One of the key attributes we’ve become more and more focussed on is finding scalable marketing and sales models. This usually comes in the form of digital and content marketing, with only light touch human sales efforts. We are particularly avoiding business models which require scaling up sales teams in Australia and around the world. We think this is a difficult model to execute from Australia.

5. Founders with an authentic connection to the problem they’re solving:

Finally and most importantly, we’re looking for founders who we think have a real passion and expertise in the area they are tackling. We have to believe that this person has a better chance than 99.999999% of the global population of being able to have insights to crack apart a market. We’re not interested in people who want to be entrepreneurs for it’s own sake, or have chosen random problems while gazing at their navel. We want founders who have become immersed in their niche and have a driving passion to make it better. They are rare, but we love it when we find these founders, and have found them in all the companies we’ve backed so far.

That’s all for this month. Please do keep your antennae tuned to find great businesses to send us!

Blackbird.vc or fill out the form to contact via staging.startup88.flywheelsites.com

 

 

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AngelEd Sydney 2013 – Teaching Angel Investors to make better technology investments

AngelEd-2013

In Australia too often Angel Investors have to play the role of a Venture Capitalist for technology startups, given we have only a handful VC funds in Australia with capital for very early stage ventures. (drive around the car park at the end of Sandhill Rd in Silicon Valley and you will find more VC firms than we have in Australia).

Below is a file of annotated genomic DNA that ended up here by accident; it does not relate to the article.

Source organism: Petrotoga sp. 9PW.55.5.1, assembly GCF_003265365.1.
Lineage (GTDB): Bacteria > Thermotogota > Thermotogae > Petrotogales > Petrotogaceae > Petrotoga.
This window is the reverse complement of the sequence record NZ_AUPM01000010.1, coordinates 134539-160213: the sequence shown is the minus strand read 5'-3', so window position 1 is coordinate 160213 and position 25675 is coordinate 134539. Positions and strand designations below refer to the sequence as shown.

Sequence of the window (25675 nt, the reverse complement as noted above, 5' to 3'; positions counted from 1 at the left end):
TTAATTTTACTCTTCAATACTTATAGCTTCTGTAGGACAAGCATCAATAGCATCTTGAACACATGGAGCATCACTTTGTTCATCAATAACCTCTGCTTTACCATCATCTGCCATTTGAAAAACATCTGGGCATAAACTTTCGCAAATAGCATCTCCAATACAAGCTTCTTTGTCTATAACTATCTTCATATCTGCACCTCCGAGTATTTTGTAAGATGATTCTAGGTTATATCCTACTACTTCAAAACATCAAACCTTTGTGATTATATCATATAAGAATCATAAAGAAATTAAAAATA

We simply don’t have the depth of institution money for this asset class to justify a big field of venture capitalist’s and I believe that between the growth of Angel Investors and Crowdfunding,  the Australian Venture Capitalist will become less relevant as time goes on.

Over the years I have been both impressed and dismayed by Angels Investors in Australia. To be clear I am not talking about high tech founders that are putting their exit funds back into new investments, these guys can look after themselves.

I am primarily talking about the Angel with good net wealth probably from the sale of a traditional business or family money or a successful corporate career looking for something interesting and exciting.

Financially astute? Mostly. Experienced in technology startup investments, much less so.

To the Angels credit they are very active and constantly running conferences and pitchfests, on the other from deals that I see they often seem unaware of the risks of very early stage technology companies and the life cycle of a funded tech company.

From my perspective having started my first startup in 1999, I have a good historical perspective and it seems to me that the startup scene and the number of investable startups has grown significantly in the last 5 years.

Due to the efforts of people like Pollenizer, Startmate, Pushstart, Incubate, Innovation Bay, ATP, Sydstart Australia now has a thriving startup scene.

The challenge is that without cash to fund these businesses and only a small venture capital base many of the investable companies will struggle to grow or have to move to the USA to get funding.

So it seems to me that any attempt to educate Angels and expand the base of Angel investors has to be a good thing for both the Angels and for the Australian Startup scene.